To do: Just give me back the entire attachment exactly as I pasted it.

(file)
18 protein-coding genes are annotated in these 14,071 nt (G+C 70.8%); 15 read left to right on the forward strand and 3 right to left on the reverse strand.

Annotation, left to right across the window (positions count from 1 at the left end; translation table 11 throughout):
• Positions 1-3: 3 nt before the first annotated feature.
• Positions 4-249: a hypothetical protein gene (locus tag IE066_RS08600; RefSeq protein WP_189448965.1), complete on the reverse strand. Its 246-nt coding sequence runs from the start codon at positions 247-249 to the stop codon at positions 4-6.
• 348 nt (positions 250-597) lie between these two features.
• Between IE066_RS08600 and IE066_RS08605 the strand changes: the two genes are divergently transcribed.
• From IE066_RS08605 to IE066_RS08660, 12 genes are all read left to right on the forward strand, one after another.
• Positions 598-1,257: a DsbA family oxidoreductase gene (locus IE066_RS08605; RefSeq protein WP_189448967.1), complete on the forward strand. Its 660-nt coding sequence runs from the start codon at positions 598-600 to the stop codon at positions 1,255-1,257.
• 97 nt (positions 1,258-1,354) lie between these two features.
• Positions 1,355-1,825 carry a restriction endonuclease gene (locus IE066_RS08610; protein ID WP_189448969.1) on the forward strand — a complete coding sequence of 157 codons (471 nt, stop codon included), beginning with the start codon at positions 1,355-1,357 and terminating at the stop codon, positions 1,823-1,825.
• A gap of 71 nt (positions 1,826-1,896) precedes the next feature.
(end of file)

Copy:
18 protein-coding genes are annotated in these 14,071 nt (G+C 70.8%); 15 read left to right on the forward strand and 3 right to left on the reverse strand.

Annotation, left to right across the window (positions count from 1 at the left end; translation table 11 throughout):
• Positions 1-3: 3 nt before the first annotated feature.
• Positions 4-249: a hypothetical protein gene (locus tag IE066_RS08600; RefSeq protein WP_189448965.1), complete on the reverse strand. Its 246-nt coding sequence runs from the start codon at positions 247-249 to the stop codon at positions 4-6.
• 348 nt (positions 250-597) lie between these two features.
• Between IE066_RS08600 and IE066_RS08605 the strand changes: the two genes are divergently transcribed.
• From IE066_RS08605 to IE066_RS08660, 12 genes are all read left to right on the forward strand, one after another.
• Positions 598-1,257: a DsbA family oxidoreductase gene (locus IE066_RS08605; RefSeq protein WP_189448967.1), complete on the forward strand. Its 660-nt coding sequence runs from the start codon at positions 598-600 to the stop codon at positions 1,255-1,257.
• 97 nt (positions 1,258-1,354) lie between these two features.
• Positions 1,355-1,825 carry a restriction endonuclease gene (locus IE066_RS08610; protein ID WP_189448969.1) on the forward strand — a complete coding sequence of 157 codons (471 nt, stop codon included), beginning with the start codon at positions 1,355-1,357 and terminating at the stop codon, positions 1,823-1,825.
• A gap of 71 nt (positions 1,826-1,896) precedes the next feature.